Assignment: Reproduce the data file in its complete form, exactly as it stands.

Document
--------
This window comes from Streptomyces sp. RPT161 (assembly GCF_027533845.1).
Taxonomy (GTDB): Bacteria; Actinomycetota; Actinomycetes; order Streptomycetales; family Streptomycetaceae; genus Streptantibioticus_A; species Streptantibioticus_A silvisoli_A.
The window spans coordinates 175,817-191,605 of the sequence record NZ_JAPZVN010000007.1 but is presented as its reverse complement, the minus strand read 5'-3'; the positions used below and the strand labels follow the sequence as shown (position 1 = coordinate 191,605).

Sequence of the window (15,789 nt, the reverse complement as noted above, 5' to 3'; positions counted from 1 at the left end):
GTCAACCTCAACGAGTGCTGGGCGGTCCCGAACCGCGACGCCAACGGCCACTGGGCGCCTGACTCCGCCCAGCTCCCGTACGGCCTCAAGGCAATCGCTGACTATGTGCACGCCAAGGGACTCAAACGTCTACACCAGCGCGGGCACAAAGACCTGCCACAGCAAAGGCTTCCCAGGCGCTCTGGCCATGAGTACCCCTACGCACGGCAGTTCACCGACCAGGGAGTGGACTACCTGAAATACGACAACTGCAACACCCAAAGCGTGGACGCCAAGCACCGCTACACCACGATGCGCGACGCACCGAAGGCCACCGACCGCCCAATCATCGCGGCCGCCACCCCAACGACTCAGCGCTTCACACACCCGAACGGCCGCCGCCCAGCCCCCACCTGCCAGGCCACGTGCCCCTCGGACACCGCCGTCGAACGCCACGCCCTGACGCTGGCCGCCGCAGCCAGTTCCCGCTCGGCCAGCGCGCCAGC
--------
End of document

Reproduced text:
This window comes from Streptomyces sp. RPT161 (assembly GCF_027533845.1).
Taxonomy (GTDB): Bacteria; Actinomycetota; Actinomycetes; order Streptomycetales; family Streptomycetaceae; genus Streptantibioticus_A; species Streptantibioticus_A silvisoli_A.
The window spans coordinates 175,817-191,605 of the sequence record NZ_JAPZVN010000007.1 but is presented as its reverse complement, the minus strand read 5'-3'; the positions used below and the strand labels follow the sequence as shown (position 1 = coordinate 191,605).

Sequence of the window (15,789 nt, the reverse complement as noted above, 5' to 3'; positions counted from 1 at the left end):
GTCAACCTCAACGAGTGCTGGGCGGTCCCGAACCGCGACGCCAACGGCCACTGGGCGCCTGACTCCGCCCAGCTCCCGTACGGCCTCAAGGCAATCGCTGACTATGTGCACGCCAAGGGACTCAAACGTCTACACCAGCGCGGGCACAAAGACCTGCCACAGCAAAGGCTTCCCAGGCGCTCTGGCCATGAGTACCCCTACGCACGGCAGTTCACCGACCAGGGAGTGGACTACCTGAAATACGACAACTGCAACACCCAAAGCGTGGACGCCAAGCACCGCTACACCACGATGCGCGACGCACCGAAGGCCACCGACCGCCCAATCATCGCGGCCGCCACCCCAACGACTCAGCGCTTCACACACCCGAACGGCCGCCGCCCAGCCCCCACCTGCCAGGCCACGTGCCCCTCGGACACCGCCGTCGAACGCCACGCCCTGACGCTGGCCGCCGCAGCCAGTTCCCGCTCGGCCAGCGCGCCAGC